Back at Geri’s house, her and a friend, Nicole are preparing props for the party which include full size mannequins. Within the context of talking about drag and drag queens, they are trying to put a mannequin’s torso on to its hips and Geri says, “Nicole, hold her butt”. I hate to make this type of cynical statement but to me it makes perfect sense that MTV would include the clip of Nicole responding, “Ok…I don’t swing that way”.I believe that the producers consciously include clips like this in order to make informal disclaimers or assertions that this episode and MTV as a whole is not supporting any queerness or feminism that can be extracted from The Rocky Horror Picture Show. This figurative disclaimer of heteronormativity serves to hold the attention of MTV’s predominantly white, middle or middle-upper class audience, which translates into higher ratings and more profitable products.

The next section featuring the caption; “Horror show” has Geri bossing her friends around during a practice run through of the party. Declaring, “For my grand entrance, little people are going to escort me into my party”. The (figurative) Hormel heiress points to three of her friends and then to her boyfriend saying, “You three are midgets, and you’re the drag queen”. Her boyfriend reacts with disgust, which is met by a threat from Geri: “if you don’t dress up for me, I’m breaking up with you”. He gives in and is soon dressed in a black cocktail dress, a massive wig and a pink feather boa, opening him up to be the butt of their jokes as they run through Geri’s grand entrance. 
Similar to the previous scene, I believe that some of these clips where non-conforming masculinities and femininities become the subject of jokes are the product of MTV editing in order to maintain an atmosphere of heteronormativity.


Finally…the party!
Geri decides to wear an expensive red dress as well as getting her hair curled and put into a style that seems quite prom-esque. I don’t want to generalize, but Geri and two of her friends present stereotypical MTV “Sweet 16” femininities and are not in drag. Geri asked all of her friends to come in drag because it paralleled how ridiculous and outrageous she is, yet the femininities her and her closest friends perform creates an interesting dynamic.
I thought this was an interesting conflict in the episode, which tried to construct Geri as “geeky”, “outrageous”, “crazy” and generally different from stereotypes of Sweet 16 girls and their femininities. This criticism is coming from my multiply-privileged position, but in addition to contradicting her assertions of bizarreness and implied near-insanity, I feel that by making everyone except her closest friends dress in some variation of drag, Geri became a sort of voyeur/colonizer as she gazed down off the stage upon the crowd. In this situation, although Geri’s ease in wearing a fancy dress is important to recognize as possible fluctuation, Edwards’ framework might have a difficult time recognizing what could be considered Geri’s fluidity as something that is honestly subverting normativity, especially if it is unaware of forces acting simultaneously.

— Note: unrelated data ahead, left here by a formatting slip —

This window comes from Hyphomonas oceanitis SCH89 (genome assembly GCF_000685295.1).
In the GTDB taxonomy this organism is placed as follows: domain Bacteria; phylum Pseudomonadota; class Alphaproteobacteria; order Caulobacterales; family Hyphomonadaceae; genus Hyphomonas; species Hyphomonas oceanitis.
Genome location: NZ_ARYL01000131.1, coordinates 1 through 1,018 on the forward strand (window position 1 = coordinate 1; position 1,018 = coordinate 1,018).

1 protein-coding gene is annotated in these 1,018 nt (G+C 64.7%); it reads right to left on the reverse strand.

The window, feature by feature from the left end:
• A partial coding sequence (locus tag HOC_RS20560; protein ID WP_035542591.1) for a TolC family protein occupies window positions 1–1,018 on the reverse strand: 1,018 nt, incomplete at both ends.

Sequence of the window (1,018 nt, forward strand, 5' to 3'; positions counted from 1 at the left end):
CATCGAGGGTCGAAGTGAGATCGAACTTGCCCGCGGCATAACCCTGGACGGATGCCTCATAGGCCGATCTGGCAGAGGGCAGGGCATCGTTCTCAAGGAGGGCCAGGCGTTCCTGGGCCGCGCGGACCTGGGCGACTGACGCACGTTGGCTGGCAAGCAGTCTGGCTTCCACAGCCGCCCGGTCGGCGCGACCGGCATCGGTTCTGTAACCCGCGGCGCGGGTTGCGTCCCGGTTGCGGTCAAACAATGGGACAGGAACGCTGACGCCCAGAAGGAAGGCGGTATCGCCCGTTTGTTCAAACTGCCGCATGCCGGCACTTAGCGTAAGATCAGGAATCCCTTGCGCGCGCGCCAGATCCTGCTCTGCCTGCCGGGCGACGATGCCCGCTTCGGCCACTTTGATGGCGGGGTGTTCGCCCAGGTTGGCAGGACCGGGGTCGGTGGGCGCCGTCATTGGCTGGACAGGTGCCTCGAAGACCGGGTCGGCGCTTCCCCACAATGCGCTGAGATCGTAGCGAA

One of Geri’s requests for her guests besides dressing in drag was that they learn to do the “Time Warp” dance from The Rocky Horror Picture Show so that they could all do it together. It is worth noting that during the scene where they attempted the dance as a whole group, the song that was played on the show was definitely not the “Time Warp” from Rocky and I am quite sure it was not even a remake. Although I am not quite sure what I think this may mean, I feel like it could be related to or could literally be another one of MTV’s responses of disassociation regarding discomfort with the possibilities of queer or feminist readings of the episode’s focus on The Rocky Horror Picture Show. By not including the real song, the show erases a radical and important aspect of the film while ascribes a new, normative value upon the “Time Warp” and The Rocky Horror Picture Show as a text.
The party continues and since Geri asked for an exotic animal as a present, her parents present her with a Zorse (half zebra, half horse). I would simply like to point out blatant connections between MTV and Geri’s exoticization/exploitation of drag queens, little people and other non-conforming humans and the colonizing fetishization of “exotic” animals like Alpacas and Zorses. I believe that the objectification, commodification, regulation and imperial-mentality ownership of bodies regardless of shape, size, appearance, location or ability among many other aspects of uniqueness is in direct conflict with the project of intersectional and positionally conscious feminism.Near the end of the episode Geri is walking and holding hands with four of the little people she had hired for her party. Geri’s voiceover declares, “no one throws a bizarre and outrageous party like me”, as she walks through a door without accounting for the chain of people holding hands, putting the people walking with her into a brief moment of discomfort. Immediately following the voiceover, she says, “you’re lagging” indirectly to the people who were caught in an awkward position by her spatial presence.
This scene can be translated as a metaphor that speaks to a dire need for continued positional consciousness, both figuratively and literally.
As I stated before, I was drawn to this episode because of the possibilities of queer and feminist spaces provided by focusing on The Rocky Horror Picture Show as the party theme. However, from the very beginning, Geri articulates thoughts that lead me to believe that her and I do not share a common understanding and relationship to the film and its messages. Geri’s verbal, mental and physical exploitation of drag queens, little people and animals demonstrate a severe need for more positionally conscious and intersectional evaluation and action. Inconsiderate and reckless exploitation, commodification and objectification of all, inter-related non-normative bodies, which flowed throughout the episode including into the final images and departing message illustrates a clear and urgent need to spread feminist and queer forms of positional consciousness and intersectional approaches.



Moorti, Sujata, and Karen Ross. "Reality television." Feminist Media Studies 4.2 (July 2004): 203-231. Communication & Mass Media Complete. EBSCO. DeWitt Wallace Library, Saint Paul, Minnesota. 1 Dec. 2008.